That said, the E3 has a cleaner bass region. Every beat feels carefully rendered and low end separation is extremely impressive. The Liric II is a bit more visceral and the midbass boost makes for a more musical experience. 

So if you like a clean, well-separated, and closer to balanced low end where you can hear everything, the E3 might be for you. But if you’re into a more dynamic presentation where you can feel more, then the Liric II might be the better direction. 


Both headphones have a clean midrange. The E3 aims closer to the Harman Target, so the midrange can feel a little recessed at times. Meanwhile, the Liric II is a bit more present. And with its boosted midbass, the transition into the mids is where the Liric II’s warmth really comes from. I would probably describe both headphones’ mids as relaxed, though the Liric II is a bit more engaging. Vocals just have a little bit more detail and the layering of mid range instruments just feels more responsive and natural. 

That said, the E3’s somewhat scooped midrange helps it feel a bit more open and airy. There is no bloat, just a lean but mean neutral response. I would also venture to say this midrange presentation helps to make the headphone feel a little bit more open sounding too, but I won’t spoil anything for the soundstage section. 

Top End:

The top end is where these headphones sound the most similar. I guess that makes sense, though, as they both utilize filtering systems to keep the treble sounding crisp but without any harsh edges. The highs are clear and non fatiguing. If I had to choose between the two, I would say that, once again, the treble on the Liric II is just a bit more lively whereas the E3 is a little more detailed. Hi-hats are fast and exciting on the Liric II, but they’re very well controlled. The E3, however, can get a little bit harsh at times. This may actually be because of the less colored and even keeled mid range. Overall, the E3 just feels a bit thinner, which causes the high end to perhaps feel exaggerated.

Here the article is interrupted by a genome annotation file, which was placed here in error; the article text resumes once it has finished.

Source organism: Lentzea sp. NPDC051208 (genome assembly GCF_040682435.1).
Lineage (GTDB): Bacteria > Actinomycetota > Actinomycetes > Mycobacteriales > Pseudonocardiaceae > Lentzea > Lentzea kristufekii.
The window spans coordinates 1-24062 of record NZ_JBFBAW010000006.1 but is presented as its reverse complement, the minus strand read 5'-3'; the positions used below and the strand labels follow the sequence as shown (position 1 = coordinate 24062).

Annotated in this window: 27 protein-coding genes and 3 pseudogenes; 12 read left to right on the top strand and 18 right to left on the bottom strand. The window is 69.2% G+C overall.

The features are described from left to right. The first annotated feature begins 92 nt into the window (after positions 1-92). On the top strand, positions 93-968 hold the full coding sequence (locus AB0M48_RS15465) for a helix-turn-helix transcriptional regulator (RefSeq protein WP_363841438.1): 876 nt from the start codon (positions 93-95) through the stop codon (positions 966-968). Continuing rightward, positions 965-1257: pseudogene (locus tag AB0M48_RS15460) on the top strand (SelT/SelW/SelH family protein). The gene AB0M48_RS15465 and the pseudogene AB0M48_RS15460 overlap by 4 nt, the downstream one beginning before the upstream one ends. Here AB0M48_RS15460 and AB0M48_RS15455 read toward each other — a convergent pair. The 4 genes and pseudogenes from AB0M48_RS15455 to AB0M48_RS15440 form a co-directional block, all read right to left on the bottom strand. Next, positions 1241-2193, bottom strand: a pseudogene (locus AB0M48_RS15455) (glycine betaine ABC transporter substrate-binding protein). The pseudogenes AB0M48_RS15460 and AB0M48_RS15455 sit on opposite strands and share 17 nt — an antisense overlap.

The Liric II and E3 both have great soundstages, but they are different. Dan Clark Audio has long been on a mission to make their closed back headphones sound like open back ones, and I think it’s reasonable to say that the E3 succeeds. Yet while it feels very wide, the sound almost feels too far away at times. Because of this, music loses some dynamic ability and sounds less exciting.

The Liric II may be just a smidge narrower but imaging feels a lot more natural and accurate. This comes from a feeling that sound is resolving outward, like an open back headphone would. While the headphone doesn’t necessarily sound the widest I’ve ever heard, its organic soundstage is extremely impressive and enjoyable to listen to. 


As far as closed back headphones go, you can’t go wrong with either pair. But, there are some key differences between the two and different types of listeners may prefer one over the other. If you like a headphone that goes for the Harman Target, sounds extremely wide, and presents detail in a deliberate and delicate manner, the E3 is a good direction for you. If you prefer a more visceral experience with a more natural presentation of sound, then I think the Liric II is a great choice. 

The Meze Liric II and Dan Clark Audio E3 are available at Audio46.